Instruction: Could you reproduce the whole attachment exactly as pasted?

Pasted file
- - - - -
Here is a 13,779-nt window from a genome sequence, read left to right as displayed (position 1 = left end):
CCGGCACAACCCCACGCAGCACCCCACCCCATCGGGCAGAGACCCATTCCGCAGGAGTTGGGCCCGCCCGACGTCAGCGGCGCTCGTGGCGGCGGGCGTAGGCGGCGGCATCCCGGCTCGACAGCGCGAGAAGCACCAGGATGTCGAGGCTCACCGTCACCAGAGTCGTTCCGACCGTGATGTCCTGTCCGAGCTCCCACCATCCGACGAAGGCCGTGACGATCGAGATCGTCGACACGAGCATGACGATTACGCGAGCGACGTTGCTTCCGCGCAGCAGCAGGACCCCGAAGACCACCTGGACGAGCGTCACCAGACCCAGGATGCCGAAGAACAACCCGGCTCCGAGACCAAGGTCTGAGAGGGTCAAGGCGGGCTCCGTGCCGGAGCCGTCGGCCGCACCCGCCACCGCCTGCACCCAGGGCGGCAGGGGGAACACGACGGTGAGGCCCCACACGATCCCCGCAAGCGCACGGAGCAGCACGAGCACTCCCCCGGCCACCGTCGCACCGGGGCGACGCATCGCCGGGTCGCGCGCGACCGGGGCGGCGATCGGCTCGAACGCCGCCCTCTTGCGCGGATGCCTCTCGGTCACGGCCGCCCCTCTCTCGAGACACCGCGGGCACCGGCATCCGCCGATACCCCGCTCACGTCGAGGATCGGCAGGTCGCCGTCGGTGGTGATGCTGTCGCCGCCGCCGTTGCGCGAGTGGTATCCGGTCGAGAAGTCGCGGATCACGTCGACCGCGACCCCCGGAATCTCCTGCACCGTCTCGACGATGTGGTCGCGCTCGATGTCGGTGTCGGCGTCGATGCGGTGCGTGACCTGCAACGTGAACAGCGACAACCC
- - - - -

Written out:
Here is a 13,779-nt window from a genome sequence, read left to right as displayed (position 1 = left end):
CCGGCACAACCCCACGCAGCACCCCACCCCATCGGGCAGAGACCCATTCCGCAGGAGTTGGGCCCGCCCGACGTCAGCGGCGCTCGTGGCGGCGGGCGTAGGCGGCGGCATCCCGGCTCGACAGCGCGAGAAGCACCAGGATGTCGAGGCTCACCGTCACCAGAGTCGTTCCGACCGTGATGTCCTGTCCGAGCTCCCACCATCCGACGAAGGCCGTGACGATCGAGATCGTCGACACGAGCATGACGATTACGCGAGCGACGTTGCTTCCGCGCAGCAGCAGGACCCCGAAGACCACCTGGACGAGCGTCACCAGACCCAGGATGCCGAAGAACAACCCGGCTCCGAGACCAAGGTCTGAGAGGGTCAAGGCGGGCTCCGTGCCGGAGCCGTCGGCCGCACCCGCCACCGCCTGCACCCAGGGCGGCAGGGGGAACACGACGGTGAGGCCCCACACGATCCCCGCAAGCGCACGGAGCAGCACGAGCACTCCCCCGGCCACCGTCGCACCGGGGCGACGCATCGCCGGGTCGCGCGCGACCGGGGCGGCGATCGGCTCGAACGCCGCCCTCTTGCGCGGATGCCTCTCGGTCACGGCCGCCCCTCTCTCGAGACACCGCGGGCACCGGCATCCGCCGATACCCCGCTCACGTCGAGGATCGGCAGGTCGCCGTCGGTGGTGATGCTGTCGCCGCCGCCGTTGCGCGAGTGGTATCCGGTCGAGAAGTCGCGGATCACGTCGACCGCGACCCCCGGAATCTCCTGCACCGTCTCGACGATGTGGTCGCGCTCGATGTCGGTGTCGGCGTCGATGCGGTGCGTGACCTGCAACGTGAACAGCGACAACCC